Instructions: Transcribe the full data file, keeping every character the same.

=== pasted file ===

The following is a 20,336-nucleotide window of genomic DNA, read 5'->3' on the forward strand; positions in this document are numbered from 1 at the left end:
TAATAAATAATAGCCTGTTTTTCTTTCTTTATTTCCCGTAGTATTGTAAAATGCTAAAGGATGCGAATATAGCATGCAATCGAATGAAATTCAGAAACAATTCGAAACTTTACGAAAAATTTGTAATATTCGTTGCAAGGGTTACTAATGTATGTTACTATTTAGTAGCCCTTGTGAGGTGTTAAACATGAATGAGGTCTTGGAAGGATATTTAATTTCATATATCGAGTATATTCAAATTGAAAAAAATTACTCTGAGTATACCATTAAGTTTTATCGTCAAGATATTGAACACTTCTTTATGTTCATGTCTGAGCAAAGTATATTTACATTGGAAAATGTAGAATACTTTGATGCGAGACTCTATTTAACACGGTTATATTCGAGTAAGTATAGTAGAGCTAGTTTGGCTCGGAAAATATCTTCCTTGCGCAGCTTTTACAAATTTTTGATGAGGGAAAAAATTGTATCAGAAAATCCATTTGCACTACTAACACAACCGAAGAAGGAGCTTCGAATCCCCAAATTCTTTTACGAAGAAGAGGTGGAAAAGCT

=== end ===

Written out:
The following is a 20,336-nucleotide window of genomic DNA, read 5'->3' on the forward strand; positions in this document are numbered from 1 at the left end:
TAATAAATAATAGCCTGTTTTTCTTTCTTTATTTCCCGTAGTATTGTAAAATGCTAAAGGATGCGAATATAGCATGCAATCGAATGAAATTCAGAAACAATTCGAAACTTTACGAAAAATTTGTAATATTCGTTGCAAGGGTTACTAATGTATGTTACTATTTAGTAGCCCTTGTGAGGTGTTAAACATGAATGAGGTCTTGGAAGGATATTTAATTTCATATATCGAGTATATTCAAATTGAAAAAAATTACTCTGAGTATACCATTAAGTTTTATCGTCAAGATATTGAACACTTCTTTATGTTCATGTCTGAGCAAAGTATATTTACATTGGAAAATGTAGAATACTTTGATGCGAGACTCTATTTAACACGGTTATATTCGAGTAAGTATAGTAGAGCTAGTTTGGCTCGGAAAATATCTTCCTTGCGCAGCTTTTACAAATTTTTGATGAGGGAAAAAATTGTATCAGAAAATCCATTTGCACTACTAACACAACCGAAGAAGGAGCTTCGAATCCCCAAATTCTTTTACGAAGAAGAGGTGGAAAAGCT